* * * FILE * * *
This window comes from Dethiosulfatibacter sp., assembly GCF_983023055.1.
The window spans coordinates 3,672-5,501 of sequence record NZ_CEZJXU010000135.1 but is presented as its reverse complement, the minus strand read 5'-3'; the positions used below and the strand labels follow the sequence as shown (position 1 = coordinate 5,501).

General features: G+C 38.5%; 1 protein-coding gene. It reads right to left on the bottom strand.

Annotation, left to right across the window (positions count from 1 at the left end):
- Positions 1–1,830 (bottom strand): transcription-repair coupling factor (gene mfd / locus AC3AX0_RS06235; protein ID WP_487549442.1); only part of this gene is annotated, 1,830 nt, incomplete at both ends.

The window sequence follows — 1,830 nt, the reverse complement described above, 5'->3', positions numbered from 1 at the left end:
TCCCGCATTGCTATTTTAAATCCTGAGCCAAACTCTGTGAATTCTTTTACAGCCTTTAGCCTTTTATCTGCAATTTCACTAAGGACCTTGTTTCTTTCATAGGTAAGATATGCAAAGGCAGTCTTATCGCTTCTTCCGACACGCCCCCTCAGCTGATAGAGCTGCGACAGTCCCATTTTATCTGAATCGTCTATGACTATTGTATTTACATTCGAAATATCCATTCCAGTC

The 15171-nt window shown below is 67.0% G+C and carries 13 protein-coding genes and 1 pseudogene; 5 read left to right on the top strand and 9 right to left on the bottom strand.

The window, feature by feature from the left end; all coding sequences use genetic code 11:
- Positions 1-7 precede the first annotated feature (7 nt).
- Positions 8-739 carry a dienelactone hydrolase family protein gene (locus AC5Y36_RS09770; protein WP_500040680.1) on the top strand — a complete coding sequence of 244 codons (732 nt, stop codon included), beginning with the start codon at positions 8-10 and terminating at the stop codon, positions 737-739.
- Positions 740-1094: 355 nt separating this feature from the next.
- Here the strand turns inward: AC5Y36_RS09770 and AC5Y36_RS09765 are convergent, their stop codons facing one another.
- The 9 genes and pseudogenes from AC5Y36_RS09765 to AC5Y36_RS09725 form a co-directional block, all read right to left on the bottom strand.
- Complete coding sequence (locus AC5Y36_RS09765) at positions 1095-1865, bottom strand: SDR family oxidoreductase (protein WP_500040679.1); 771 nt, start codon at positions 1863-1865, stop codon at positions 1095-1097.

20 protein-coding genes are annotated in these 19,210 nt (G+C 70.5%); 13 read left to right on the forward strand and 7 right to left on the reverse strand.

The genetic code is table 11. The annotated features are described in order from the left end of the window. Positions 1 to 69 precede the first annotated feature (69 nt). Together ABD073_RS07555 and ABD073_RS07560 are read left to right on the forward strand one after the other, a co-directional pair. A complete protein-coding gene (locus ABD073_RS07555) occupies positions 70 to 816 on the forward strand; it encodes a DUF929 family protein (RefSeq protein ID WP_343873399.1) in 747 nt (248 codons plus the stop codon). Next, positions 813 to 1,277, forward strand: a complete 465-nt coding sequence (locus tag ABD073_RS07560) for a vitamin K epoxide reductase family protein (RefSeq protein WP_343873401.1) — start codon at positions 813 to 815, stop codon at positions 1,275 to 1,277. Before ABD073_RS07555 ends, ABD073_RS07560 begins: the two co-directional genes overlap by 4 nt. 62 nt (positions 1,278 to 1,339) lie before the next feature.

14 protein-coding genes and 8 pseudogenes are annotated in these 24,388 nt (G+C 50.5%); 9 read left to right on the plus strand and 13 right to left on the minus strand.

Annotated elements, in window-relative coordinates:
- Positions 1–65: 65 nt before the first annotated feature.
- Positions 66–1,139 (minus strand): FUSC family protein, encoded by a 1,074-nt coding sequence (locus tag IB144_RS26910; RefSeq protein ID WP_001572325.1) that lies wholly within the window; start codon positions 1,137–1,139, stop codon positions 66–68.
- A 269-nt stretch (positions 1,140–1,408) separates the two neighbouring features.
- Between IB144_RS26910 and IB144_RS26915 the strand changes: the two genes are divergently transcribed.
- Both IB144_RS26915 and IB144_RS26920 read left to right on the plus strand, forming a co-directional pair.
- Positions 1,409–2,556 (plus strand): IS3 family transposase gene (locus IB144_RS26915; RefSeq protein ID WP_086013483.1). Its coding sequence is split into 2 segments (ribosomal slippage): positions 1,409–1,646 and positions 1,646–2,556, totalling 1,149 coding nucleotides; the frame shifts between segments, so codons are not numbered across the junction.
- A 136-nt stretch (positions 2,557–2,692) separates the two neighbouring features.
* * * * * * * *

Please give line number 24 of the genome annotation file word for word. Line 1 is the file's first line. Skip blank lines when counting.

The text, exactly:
- Both IB144_RS26915 and IB144_RS26920 read left to right on the plus strand, forming a co-directional pair.